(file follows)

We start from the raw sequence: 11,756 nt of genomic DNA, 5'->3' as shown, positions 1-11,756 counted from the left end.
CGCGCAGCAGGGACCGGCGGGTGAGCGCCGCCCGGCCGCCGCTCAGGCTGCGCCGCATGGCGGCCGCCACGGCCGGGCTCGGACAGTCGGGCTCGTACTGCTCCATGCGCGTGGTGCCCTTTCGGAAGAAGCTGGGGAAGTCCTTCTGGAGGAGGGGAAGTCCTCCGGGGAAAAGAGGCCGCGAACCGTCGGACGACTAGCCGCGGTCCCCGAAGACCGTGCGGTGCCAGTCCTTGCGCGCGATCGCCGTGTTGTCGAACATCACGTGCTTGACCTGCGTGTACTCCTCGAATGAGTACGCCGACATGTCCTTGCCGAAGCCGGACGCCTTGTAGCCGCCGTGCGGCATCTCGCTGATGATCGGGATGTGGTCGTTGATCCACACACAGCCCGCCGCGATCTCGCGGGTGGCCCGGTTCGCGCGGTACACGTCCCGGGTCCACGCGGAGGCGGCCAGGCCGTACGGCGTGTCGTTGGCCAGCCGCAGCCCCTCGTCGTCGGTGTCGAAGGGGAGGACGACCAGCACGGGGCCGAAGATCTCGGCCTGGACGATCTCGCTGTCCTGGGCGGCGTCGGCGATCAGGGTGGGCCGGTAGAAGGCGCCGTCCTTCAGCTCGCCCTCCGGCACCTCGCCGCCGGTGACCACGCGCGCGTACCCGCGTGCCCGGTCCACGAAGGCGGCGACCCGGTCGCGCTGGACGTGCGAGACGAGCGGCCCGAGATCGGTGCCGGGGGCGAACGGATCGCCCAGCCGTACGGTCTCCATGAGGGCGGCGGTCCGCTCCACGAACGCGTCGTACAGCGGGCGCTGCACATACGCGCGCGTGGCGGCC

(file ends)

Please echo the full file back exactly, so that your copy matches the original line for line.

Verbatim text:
We start from the raw sequence: 11,756 nt of genomic DNA, 5'->3' as shown, positions 1-11,756 counted from the left end.
CGCGCAGCAGGGACCGGCGGGTGAGCGCCGCCCGGCCGCCGCTCAGGCTGCGCCGCATGGCGGCCGCCACGGCCGGGCTCGGACAGTCGGGCTCGTACTGCTCCATGCGCGTGGTGCCCTTTCGGAAGAAGCTGGGGAAGTCCTTCTGGAGGAGGGGAAGTCCTCCGGGGAAAAGAGGCCGCGAACCGTCGGACGACTAGCCGCGGTCCCCGAAGACCGTGCGGTGCCAGTCCTTGCGCGCGATCGCCGTGTTGTCGAACATCACGTGCTTGACCTGCGTGTACTCCTCGAATGAGTACGCCGACATGTCCTTGCCGAAGCCGGACGCCTTGTAGCCGCCGTGCGGCATCTCGCTGATGATCGGGATGTGGTCGTTGATCCACACACAGCCCGCCGCGATCTCGCGGGTGGCCCGGTTCGCGCGGTACACGTCCCGGGTCCACGCGGAGGCGGCCAGGCCGTACGGCGTGTCGTTGGCCAGCCGCAGCCCCTCGTCGTCGGTGTCGAAGGGGAGGACGACCAGCACGGGGCCGAAGATCTCGGCCTGGACGATCTCGCTGTCCTGGGCGGCGTCGGCGATCAGGGTGGGCCGGTAGAAGGCGCCGTCCTTCAGCTCGCCCTCCGGCACCTCGCCGCCGGTGACCACGCGCGCGTACCCGCGTGCCCGGTCCACGAAGGCGGCGACCCGGTCGCGCTGGACGTGCGAGACGAGCGGCCCGAGATCGGTGCCGGGGGCGAACGGATCGCCCAGCCGTACGGTCTCCATGAGGGCGGCGGTCCGCTCCACGAACGCGTCGTACAGCGGGCGCTGCACATACGCGCGCGTGGCGGCC